Numerous technical challenges have been overcome and titanium implants have been successfully coated with bioactive glass4 and evaluations of bioactive glass-coated implants have had promising results.6,7,8 Bioactive glass coatings on both orthopaedic and dental implants were shown not induce any adverse effects or inflammatory response in the surrounding tissue6. Furthermore, bioactive glass coatings accelerated cell attachment, spreading, proliferation, differentiation, and mineralization of the extracellular matrix and promoted rapid bone growth.6,7 In addition, the proportion of bone-to-implant contact were significantly greater for implants coated with bioactive glass.8
Bioactive glass can be obtained in a range of sizes and compositions9 suited to a range of applications. Indeed, bioactive glass can be custom made to specifications that precisely match a specific need, in terms of strength, degradation rate etc.
Implants are commonly needed in orthopaedic surgery to facilitate the repair of damaged or missing bone and in dental reconstructions. Although implants have been used with great success, procedures may be limited by rejection issues and toxicity concerns. Furthermore, it can take several months for an implant to become integrated into the recipient bone and this increases the risk of failure and prolongs recovery times.
The biocompatibility and strength of bioactive glass along with its ability to promote tissue regeneration has made it an invaluable tool in tissue engineering. With recent technological advances, it is now possible to coat metal implants with bioactive glass. Implants coated in this way have demonstrated great advantages in terms of both patient safety and recovery. The bioactive glass coating protects the metal implant from corrosion by bodily fluids thereby minimizing the risk of potentially toxic products entering the body. It also promotes new bone growth so the implant becomes secured in the bone more rapidly.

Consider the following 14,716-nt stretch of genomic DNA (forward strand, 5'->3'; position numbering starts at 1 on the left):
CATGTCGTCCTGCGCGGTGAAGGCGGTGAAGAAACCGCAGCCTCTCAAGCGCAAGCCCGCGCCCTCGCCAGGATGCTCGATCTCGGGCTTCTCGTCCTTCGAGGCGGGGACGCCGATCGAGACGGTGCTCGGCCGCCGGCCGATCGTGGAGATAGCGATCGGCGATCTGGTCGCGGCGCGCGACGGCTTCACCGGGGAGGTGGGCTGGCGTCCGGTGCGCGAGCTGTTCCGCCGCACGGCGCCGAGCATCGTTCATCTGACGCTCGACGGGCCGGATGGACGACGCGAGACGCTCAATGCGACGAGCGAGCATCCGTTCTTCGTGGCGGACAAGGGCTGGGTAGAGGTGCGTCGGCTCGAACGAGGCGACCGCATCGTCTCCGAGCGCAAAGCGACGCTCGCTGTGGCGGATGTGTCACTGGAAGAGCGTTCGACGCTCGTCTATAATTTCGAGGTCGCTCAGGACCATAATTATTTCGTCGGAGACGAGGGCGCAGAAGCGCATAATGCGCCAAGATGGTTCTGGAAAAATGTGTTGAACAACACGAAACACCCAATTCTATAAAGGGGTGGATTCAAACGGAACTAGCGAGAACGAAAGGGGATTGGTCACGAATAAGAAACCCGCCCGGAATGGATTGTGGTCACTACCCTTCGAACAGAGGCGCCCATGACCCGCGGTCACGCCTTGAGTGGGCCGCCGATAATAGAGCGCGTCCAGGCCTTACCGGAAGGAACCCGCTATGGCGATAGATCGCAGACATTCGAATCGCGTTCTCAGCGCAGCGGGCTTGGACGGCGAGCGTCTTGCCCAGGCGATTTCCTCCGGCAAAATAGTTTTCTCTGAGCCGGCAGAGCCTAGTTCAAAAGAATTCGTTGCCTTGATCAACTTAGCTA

Bioactive glass coatings on implants can be used to encourage implant fixation, improve healing rates and maximize implant effectiveness.
Mo-Sci produce high quality bioactive glass in a form suitable for coating implants and can tailor its composition to meet specific requirements.
- Rahaman MN, et al. Bioactive glass in tissue engineering. Acta Biomaterialia 2011;7:2355 2373.
- Sohrabi K, et al. An evaluation of bioactive glass in the treatment of periodontal defects: a meta-analysis of randomized controlled clinical trials. J Periodontol 2012; 83: 453 464.
- The American Ceramic Society Press release 4 May 2011. Available at https://www.sciencedaily.com/releases/2011/05/110503133056.htm
- Lopez-Esteban S, et al. Bioactive glass coatings for orthopedic metallic implants. Journal of the European Ceramic Society 2003;23:2921–2930.
- Lu HH, et al. Three-dimensional, bioactive, biodegradable, polymer-bioactive glass composite scaffolds with improved mechanical properties support collagen synthesis and mineralization of human osteoblast-like cells in vitro. J Biomed Mater Res 2003;64A:465–474.
- Mehdikhani-Nahrkhalaji M, et al. Biodegradable nanocomposite coatings accelerate bone healing: In vivo evaluation. Dent Res J (Isfahan). 2015;12(1):89 99.
- Chen Q, et al.Cellulose Nanocrystals–Bioactive Glass Hybrid Coating as Bone Substitutes by Electrophoretic Co-deposition: In Situ Control of Mineralization of Bioactive Glass and Enhancement of Osteoblastic Performance. ACS Appl Mater Interfaces. 2015 Nov 11;7(44):24715 25.
- van Oirschot BA, et al. Comparison of different surface modifications for titanium implants installed into the goat iliac crest. Clin Oral Implants Res. 2016;27(2):e57 67.
- Mo Sci Corporation website. http://www.mo-sci.com/en/products